Friday, July 23, 2004

Exodus 19 and Exodus 24

This chapter sets the stage for the establishment of a covenant between Israel and Jehovah, a covenant grounded in Israel's obedience to the commandments.  The tale is retold in Exodus 24, but with significant variations. 

A few points.  The image of the Lord helping the children of Israel escape by mounting up on eagles wings appears here.  Also, the sounding of the trumpet blast as the sign of the nearness of the Lord appears.  Also, the image of transfiguration of Matthew 17 appears. Finally, the expression for "break forth" of Ex. 19:22 has a wide variety of meanings.  It is, for example, the same word as "growing numerous," as in Ex. 1. The same image appears again, as in 2 Sam 5.  

The Israelites have been free from Egypt for just three months. God tells Moses to offer the covenant to the people, a covenant which will make of them a priestly people.  Moses assembles only the elders.  Also missing from the swearing of the covenant are the children yet to be born.  How are they bound? Not only that, God has not told them yet what the laws are to be, yet they agree to obey. At this point, the story becomes confused.  God admonishes the Israelites not to touch the mountain on pain of death until the ram's horn blows. Then he has Moses come up and tells him that the people, even "priests who approach the Lord" must not force their way through, suggesting that if they came meekly, that might be acceptable.  Since the ram's horn has not sounded, Moses points out that no one is going to come up and, indeed, in Exodus 20, the people refuse to approach.  It is only then that God gives the commandments and the Book of the Covenant (Ex. 20:22- 23:19).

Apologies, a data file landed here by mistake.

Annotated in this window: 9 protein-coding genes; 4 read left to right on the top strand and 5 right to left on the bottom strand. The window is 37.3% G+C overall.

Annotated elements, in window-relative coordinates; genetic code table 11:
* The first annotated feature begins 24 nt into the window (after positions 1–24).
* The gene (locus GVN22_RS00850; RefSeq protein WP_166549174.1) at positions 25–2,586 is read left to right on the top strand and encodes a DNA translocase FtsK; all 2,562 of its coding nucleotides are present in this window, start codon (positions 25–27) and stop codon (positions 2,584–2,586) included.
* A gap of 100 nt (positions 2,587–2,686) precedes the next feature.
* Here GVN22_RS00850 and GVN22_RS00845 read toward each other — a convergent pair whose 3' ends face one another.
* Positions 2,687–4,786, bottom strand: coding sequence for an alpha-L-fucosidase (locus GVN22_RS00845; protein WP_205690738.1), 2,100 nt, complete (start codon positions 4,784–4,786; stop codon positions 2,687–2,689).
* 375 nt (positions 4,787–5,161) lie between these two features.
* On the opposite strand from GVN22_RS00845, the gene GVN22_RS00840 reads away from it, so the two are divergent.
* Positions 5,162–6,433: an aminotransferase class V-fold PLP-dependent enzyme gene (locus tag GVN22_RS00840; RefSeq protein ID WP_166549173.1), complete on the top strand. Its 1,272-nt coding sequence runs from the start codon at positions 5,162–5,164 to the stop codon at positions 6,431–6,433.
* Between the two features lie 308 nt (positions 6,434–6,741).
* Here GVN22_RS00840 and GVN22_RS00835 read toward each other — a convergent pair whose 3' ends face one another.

In Exodus 24, Moses tells the people (not merely the elders) the Lord's words and laws, and they agree.  Then, following a ritual of animal sacrifice, he reads to them the Book of the Covenant and they agree to that.  Then, 70 elders, Moses, Aaron, Nadab, and Abihu ascend the mountain and see God, who offers to write the commandments in stone. 


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